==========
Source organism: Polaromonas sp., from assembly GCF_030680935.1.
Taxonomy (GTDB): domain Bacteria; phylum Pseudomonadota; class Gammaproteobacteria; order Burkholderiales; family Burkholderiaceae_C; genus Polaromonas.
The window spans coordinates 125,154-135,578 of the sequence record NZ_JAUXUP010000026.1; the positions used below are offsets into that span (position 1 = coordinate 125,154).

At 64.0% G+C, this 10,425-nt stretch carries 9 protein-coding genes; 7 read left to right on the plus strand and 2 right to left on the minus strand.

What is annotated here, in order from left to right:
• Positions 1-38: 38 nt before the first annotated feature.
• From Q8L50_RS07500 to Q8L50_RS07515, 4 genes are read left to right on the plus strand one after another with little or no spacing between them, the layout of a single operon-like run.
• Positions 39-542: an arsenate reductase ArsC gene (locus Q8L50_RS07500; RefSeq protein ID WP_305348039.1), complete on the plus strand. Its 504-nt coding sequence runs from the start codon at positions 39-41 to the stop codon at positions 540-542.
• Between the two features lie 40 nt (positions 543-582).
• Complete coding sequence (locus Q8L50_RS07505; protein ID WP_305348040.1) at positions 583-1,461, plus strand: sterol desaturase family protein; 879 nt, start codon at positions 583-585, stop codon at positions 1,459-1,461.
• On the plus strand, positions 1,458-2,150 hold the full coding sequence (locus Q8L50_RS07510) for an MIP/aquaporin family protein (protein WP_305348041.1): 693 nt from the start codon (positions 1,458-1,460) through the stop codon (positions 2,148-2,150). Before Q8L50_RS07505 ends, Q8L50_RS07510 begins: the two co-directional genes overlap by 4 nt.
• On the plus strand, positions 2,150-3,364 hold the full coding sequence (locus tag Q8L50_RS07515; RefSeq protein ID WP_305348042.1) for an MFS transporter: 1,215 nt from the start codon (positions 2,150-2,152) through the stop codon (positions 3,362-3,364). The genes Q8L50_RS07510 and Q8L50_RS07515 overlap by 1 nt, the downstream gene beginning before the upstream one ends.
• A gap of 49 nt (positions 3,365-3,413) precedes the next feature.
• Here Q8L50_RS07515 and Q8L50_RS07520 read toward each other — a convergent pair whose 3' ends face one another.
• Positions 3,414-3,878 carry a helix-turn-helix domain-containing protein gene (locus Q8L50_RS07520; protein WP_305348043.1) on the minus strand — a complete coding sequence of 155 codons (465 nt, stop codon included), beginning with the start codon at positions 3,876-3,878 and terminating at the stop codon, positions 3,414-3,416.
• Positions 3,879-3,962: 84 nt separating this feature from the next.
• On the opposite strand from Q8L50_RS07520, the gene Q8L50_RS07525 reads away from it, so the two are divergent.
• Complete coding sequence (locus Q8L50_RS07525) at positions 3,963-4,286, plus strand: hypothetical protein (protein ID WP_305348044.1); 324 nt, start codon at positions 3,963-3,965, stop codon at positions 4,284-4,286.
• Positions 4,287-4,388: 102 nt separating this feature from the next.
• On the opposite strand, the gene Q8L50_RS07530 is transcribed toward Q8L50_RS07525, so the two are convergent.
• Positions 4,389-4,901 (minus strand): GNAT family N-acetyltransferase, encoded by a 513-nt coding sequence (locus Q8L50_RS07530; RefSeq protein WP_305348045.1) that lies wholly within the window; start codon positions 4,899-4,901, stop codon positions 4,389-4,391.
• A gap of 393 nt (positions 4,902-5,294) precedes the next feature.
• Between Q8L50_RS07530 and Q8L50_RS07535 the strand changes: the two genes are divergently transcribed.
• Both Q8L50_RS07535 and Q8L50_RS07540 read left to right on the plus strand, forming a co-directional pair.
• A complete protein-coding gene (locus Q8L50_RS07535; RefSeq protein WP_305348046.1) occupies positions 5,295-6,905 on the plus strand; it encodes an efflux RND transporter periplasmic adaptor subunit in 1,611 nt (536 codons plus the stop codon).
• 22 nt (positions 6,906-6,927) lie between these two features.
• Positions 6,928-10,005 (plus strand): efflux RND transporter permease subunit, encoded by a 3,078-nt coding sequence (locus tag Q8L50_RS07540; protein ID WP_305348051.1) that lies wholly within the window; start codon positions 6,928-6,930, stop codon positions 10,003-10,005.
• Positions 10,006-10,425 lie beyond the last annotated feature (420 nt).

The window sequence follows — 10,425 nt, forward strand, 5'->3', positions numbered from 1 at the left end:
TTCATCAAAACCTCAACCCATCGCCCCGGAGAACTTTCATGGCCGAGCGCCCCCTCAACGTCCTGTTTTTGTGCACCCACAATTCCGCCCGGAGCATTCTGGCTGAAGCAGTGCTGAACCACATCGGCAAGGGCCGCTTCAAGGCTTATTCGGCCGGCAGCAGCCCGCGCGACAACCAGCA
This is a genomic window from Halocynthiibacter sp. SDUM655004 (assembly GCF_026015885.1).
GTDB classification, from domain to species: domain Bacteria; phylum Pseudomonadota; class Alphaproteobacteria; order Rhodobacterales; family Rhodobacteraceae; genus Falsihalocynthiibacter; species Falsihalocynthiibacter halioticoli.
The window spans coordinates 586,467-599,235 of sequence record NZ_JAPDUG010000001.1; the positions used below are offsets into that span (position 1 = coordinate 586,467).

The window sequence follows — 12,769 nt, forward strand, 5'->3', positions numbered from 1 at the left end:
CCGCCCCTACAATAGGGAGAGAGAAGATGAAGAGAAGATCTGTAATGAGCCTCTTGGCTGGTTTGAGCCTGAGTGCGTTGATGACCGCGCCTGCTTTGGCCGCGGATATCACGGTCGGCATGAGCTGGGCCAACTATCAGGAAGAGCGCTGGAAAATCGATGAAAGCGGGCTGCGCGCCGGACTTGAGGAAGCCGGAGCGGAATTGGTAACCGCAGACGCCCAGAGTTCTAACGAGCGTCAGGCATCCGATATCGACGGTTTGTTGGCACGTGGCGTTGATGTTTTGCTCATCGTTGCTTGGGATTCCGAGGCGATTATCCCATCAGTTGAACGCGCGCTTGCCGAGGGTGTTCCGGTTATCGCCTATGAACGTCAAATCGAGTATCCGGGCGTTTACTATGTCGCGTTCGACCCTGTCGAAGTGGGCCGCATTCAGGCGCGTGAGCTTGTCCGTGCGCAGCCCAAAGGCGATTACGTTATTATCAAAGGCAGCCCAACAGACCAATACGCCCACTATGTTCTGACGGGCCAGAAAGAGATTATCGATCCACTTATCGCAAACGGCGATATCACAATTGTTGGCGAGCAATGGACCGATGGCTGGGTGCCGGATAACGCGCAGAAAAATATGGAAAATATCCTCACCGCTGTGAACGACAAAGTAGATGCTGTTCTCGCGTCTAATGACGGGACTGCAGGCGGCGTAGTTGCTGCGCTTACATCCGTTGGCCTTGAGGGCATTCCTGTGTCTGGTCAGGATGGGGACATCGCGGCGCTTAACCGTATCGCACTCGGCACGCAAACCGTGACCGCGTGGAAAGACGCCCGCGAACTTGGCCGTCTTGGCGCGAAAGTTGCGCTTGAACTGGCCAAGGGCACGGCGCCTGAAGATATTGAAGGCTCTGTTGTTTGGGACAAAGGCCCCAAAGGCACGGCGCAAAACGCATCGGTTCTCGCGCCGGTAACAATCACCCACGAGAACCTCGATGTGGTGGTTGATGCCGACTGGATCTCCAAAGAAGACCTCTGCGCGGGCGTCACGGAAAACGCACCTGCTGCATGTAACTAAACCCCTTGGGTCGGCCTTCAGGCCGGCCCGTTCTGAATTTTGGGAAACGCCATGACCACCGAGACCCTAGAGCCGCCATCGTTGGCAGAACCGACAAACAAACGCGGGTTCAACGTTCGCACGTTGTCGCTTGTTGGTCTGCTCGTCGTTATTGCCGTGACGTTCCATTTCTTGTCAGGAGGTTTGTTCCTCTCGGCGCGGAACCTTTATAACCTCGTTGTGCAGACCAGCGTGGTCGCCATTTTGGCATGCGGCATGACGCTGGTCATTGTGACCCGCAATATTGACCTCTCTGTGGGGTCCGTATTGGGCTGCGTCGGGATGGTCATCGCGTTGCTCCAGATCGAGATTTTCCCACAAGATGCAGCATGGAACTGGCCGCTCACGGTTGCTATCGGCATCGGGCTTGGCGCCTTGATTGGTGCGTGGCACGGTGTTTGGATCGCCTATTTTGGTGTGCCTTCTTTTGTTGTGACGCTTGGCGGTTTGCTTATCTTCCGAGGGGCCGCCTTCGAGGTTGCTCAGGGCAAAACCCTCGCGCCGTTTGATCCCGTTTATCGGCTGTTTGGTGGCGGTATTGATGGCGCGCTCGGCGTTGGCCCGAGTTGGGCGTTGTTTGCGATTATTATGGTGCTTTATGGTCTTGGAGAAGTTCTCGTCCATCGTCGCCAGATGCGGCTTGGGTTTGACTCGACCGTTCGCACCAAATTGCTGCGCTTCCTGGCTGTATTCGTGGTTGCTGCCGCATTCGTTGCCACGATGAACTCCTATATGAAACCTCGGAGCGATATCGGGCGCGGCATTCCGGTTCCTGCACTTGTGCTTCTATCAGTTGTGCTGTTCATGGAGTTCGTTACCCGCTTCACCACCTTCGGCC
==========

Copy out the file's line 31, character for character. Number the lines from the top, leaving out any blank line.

This is a genomic window from Halocynthiibacter sp. SDUM655004 (assembly GCF_026015885.1).